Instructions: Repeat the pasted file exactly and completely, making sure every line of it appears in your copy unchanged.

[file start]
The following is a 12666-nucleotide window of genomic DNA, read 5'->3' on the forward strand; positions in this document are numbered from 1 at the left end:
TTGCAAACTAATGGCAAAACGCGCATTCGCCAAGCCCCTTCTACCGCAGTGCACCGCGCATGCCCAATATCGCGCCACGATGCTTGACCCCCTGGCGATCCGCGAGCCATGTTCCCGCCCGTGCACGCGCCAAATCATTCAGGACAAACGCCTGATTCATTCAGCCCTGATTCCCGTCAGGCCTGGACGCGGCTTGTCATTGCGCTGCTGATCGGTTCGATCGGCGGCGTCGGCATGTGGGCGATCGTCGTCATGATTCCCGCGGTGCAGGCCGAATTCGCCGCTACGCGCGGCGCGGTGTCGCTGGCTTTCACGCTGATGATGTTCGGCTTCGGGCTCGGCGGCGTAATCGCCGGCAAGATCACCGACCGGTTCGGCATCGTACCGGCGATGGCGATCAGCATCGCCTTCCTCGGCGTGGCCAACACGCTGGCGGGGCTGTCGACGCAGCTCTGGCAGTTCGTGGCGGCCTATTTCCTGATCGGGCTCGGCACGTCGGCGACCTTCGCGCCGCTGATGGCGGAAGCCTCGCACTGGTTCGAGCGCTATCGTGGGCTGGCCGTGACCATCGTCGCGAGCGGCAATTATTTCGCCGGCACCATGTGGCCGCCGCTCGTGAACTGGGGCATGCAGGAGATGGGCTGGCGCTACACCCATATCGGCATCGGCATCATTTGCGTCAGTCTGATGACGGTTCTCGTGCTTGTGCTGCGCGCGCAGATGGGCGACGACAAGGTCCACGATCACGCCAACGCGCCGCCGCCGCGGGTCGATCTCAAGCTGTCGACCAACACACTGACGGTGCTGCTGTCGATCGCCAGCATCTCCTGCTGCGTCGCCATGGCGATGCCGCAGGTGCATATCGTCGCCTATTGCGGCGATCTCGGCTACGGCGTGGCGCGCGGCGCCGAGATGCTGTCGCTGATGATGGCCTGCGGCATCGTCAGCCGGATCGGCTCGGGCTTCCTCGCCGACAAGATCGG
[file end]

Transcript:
The following is a 12666-nucleotide window of genomic DNA, read 5'->3' on the forward strand; positions in this document are numbered from 1 at the left end:
TTGCAAACTAATGGCAAAACGCGCATTCGCCAAGCCCCTTCTACCGCAGTGCACCGCGCATGCCCAATATCGCGCCACGATGCTTGACCCCCTGGCGATCCGCGAGCCATGTTCCCGCCCGTGCACGCGCCAAATCATTCAGGACAAACGCCTGATTCATTCAGCCCTGATTCCCGTCAGGCCTGGACGCGGCTTGTCATTGCGCTGCTGATCGGTTCGATCGGCGGCGTCGGCATGTGGGCGATCGTCGTCATGATTCCCGCGGTGCAGGCCGAATTCGCCGCTACGCGCGGCGCGGTGTCGCTGGCTTTCACGCTGATGATGTTCGGCTTCGGGCTCGGCGGCGTAATCGCCGGCAAGATCACCGACCGGTTCGGCATCGTACCGGCGATGGCGATCAGCATCGCCTTCCTCGGCGTGGCCAACACGCTGGCGGGGCTGTCGACGCAGCTCTGGCAGTTCGTGGCGGCCTATTTCCTGATCGGGCTCGGCACGTCGGCGACCTTCGCGCCGCTGATGGCGGAAGCCTCGCACTGGTTCGAGCGCTATCGTGGGCTGGCCGTGACCATCGTCGCGAGCGGCAATTATTTCGCCGGCACCATGTGGCCGCCGCTCGTGAACTGGGGCATGCAGGAGATGGGCTGGCGCTACACCCATATCGGCATCGGCATCATTTGCGTCAGTCTGATGACGGTTCTCGTGCTTGTGCTGCGCGCGCAGATGGGCGACGACAAGGTCCACGATCACGCCAACGCGCCGCCGCCGCGGGTCGATCTCAAGCTGTCGACCAACACACTGACGGTGCTGCTGTCGATCGCCAGCATCTCCTGCTGCGTCGCCATGGCGATGCCGCAGGTGCATATCGTCGCCTATTGCGGCGATCTCGGCTACGGCGTGGCGCGCGGCGCCGAGATGCTGTCGCTGATGATGGCCTGCGGCATCGTCAGCCGGATCGGCTCGGGCTTCCTCGCCGACAAGATCGG